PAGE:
16 April 2024: Bailey is still confident about inflation

16 April 2024: Bailey is still confident about inflation


  • Manufacturing output is now responsible for 25% of UK GDP
  • Continuing high inflation may impact the “soft landing”
  • Eurozone Industrial Production rose by 0.8% in February
GBP – Market Commentary

The economy is showing “distinct signs” of an upturn

The Governor of the Bank of England appeared before the House of Commons Treasury Select Committee yesterday and continued his recent upbeat view of the economy.

He told MPs that the economy is already showing signs of an upturn, after dipping into the very shallow recession that he had predicted during his last testimony.

He also told the cross-party committee that, in his opinion, inflation will fall to 2% in the coming months before picking up again later in the year.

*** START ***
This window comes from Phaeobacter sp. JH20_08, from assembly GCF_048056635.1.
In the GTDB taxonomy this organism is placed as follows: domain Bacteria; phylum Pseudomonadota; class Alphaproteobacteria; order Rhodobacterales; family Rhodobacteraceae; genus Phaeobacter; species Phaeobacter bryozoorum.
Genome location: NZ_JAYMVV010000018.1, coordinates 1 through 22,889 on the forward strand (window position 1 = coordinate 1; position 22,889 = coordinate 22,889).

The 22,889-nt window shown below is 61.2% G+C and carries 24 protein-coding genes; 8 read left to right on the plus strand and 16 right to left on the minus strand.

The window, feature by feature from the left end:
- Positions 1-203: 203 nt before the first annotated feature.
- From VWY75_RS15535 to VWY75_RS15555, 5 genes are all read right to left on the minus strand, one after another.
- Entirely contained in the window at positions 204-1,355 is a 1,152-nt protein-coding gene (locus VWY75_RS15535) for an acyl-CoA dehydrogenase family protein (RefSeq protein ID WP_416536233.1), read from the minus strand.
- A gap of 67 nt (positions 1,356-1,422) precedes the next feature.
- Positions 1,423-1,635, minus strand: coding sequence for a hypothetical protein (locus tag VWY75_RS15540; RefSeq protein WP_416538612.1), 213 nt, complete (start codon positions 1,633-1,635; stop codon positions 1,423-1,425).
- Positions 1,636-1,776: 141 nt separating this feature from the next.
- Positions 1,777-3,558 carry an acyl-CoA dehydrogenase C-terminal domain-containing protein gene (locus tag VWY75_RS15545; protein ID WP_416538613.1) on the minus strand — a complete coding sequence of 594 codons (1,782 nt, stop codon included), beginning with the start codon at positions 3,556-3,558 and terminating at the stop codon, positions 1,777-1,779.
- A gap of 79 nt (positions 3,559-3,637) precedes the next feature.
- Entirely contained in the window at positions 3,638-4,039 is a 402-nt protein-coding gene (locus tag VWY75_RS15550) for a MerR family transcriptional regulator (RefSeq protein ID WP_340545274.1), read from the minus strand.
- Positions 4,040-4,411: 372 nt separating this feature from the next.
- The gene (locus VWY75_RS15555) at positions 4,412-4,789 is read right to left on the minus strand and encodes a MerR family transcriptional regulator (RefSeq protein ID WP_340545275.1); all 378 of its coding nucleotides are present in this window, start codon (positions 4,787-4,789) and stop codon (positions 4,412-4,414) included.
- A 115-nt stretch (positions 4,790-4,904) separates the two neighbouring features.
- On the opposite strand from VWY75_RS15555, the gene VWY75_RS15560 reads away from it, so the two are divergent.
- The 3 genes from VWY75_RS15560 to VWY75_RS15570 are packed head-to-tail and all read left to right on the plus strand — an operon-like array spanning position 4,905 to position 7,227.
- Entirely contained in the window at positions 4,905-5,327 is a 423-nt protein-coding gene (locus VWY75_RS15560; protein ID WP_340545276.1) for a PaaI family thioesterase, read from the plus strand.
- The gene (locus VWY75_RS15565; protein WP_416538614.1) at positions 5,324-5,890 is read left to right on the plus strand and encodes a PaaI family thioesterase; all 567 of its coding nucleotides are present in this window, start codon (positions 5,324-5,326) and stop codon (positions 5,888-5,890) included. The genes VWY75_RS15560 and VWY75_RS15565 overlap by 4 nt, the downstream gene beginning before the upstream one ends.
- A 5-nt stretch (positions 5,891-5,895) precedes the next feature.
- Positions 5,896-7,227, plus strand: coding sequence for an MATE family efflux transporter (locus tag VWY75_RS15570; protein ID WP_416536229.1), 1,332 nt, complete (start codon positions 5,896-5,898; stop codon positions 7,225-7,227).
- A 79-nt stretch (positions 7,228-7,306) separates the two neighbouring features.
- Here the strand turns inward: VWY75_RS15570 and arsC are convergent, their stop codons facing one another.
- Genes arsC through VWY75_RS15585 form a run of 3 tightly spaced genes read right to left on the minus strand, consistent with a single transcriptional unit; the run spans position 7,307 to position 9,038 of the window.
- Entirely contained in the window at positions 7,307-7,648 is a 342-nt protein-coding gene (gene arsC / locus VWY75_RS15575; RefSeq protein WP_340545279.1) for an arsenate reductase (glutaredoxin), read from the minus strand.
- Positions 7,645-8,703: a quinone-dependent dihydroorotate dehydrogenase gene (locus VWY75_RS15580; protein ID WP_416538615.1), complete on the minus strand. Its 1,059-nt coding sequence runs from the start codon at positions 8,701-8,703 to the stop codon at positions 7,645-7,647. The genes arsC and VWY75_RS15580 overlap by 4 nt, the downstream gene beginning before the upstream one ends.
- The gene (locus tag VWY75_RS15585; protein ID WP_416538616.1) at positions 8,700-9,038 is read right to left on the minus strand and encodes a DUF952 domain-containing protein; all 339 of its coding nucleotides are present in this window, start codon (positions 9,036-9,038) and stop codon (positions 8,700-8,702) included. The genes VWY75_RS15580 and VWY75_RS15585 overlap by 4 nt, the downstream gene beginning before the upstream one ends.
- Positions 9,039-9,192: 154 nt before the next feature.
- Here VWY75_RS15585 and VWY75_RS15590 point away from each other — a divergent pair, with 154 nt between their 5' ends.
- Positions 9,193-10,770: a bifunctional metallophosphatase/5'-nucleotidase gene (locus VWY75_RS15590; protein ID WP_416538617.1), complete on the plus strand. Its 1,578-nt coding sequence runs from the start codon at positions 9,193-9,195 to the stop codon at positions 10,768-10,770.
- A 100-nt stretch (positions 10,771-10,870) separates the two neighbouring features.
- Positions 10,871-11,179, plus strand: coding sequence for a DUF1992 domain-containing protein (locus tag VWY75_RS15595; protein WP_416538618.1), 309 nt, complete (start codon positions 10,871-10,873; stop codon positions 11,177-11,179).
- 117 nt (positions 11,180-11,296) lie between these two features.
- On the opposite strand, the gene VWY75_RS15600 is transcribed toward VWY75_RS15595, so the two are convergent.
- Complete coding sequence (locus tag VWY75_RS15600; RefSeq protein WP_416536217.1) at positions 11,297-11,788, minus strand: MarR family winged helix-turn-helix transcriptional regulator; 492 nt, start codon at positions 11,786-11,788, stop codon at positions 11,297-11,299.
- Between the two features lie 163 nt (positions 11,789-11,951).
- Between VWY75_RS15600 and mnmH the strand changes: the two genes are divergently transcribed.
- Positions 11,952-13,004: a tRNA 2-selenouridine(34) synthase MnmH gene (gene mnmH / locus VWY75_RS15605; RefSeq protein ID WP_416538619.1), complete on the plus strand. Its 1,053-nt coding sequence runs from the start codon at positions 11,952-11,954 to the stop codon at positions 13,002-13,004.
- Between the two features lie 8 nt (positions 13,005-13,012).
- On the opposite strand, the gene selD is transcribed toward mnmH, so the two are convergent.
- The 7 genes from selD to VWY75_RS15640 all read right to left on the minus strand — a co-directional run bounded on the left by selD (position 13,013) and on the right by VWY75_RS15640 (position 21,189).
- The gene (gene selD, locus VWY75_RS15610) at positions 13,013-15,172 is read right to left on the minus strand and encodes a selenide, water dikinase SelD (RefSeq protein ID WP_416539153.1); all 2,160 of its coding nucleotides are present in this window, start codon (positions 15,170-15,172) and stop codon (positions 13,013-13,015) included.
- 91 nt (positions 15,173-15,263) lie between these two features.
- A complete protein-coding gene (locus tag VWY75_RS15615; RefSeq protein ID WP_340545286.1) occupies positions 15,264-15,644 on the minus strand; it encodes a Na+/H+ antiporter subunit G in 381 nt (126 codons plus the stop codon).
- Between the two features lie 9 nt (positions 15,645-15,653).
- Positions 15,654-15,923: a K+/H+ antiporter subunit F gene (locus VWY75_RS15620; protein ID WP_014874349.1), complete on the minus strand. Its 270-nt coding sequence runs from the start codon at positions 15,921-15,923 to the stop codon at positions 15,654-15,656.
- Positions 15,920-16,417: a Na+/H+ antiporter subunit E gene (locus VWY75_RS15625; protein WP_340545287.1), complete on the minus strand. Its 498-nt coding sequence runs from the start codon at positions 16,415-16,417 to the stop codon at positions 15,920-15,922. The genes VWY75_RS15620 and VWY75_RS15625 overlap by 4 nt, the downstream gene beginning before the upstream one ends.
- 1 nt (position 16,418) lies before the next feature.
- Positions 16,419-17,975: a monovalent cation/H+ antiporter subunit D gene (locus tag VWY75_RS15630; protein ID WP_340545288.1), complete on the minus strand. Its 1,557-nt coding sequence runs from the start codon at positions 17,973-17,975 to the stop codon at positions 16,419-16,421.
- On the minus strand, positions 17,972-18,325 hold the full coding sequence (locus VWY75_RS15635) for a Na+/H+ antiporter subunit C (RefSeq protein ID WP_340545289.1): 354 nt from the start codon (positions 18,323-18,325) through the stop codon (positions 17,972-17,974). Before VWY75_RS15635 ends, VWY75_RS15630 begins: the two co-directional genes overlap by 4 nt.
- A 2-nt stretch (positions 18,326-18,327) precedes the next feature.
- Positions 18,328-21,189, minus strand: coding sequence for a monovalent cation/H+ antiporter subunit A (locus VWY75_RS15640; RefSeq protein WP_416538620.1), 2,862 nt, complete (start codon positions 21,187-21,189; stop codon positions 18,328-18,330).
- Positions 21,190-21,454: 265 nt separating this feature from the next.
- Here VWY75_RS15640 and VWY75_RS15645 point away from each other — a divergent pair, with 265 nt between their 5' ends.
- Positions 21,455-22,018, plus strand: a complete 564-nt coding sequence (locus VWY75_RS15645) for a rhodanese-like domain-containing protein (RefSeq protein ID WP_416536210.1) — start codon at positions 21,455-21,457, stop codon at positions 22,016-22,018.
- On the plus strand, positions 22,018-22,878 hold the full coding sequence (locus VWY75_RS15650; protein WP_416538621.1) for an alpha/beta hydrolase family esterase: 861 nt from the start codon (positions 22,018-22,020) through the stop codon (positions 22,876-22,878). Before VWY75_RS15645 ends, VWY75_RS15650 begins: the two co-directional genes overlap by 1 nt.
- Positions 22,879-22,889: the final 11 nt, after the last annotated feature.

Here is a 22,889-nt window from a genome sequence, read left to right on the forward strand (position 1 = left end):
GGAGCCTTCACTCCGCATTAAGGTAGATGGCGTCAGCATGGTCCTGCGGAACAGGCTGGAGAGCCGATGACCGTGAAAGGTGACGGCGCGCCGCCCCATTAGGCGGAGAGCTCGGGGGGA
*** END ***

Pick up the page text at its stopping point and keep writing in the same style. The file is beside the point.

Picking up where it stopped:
The recession that was over almost as quickly as it had begun bears no comparison with previous recessions over the past fifty or sixty years since the fall in GDP barely registered on the precise scale used to measure a recession with two successive quarters of contraction the “basic minimum.”

During the recessions of the seventies, the cumulative fall in output was much larger at around 2.5%, so by comparison using the size and the duration of the latest downturn it barely registered.

Fellow MPC member Ben Broadbent, who accompanied Bailey, commented that other nations, including the U.S., use the same scale to measure a recession, and the contributory factors vary widely.

In an eagerly awaited book about her brief time as Prime Minister, Liz Truss wrote that she had wanted to dismiss Bailey from his position since he not only didn’t support her catastrophic mini-budget which caused mayhem on financial markets, but actively “canvassed” for its reversal.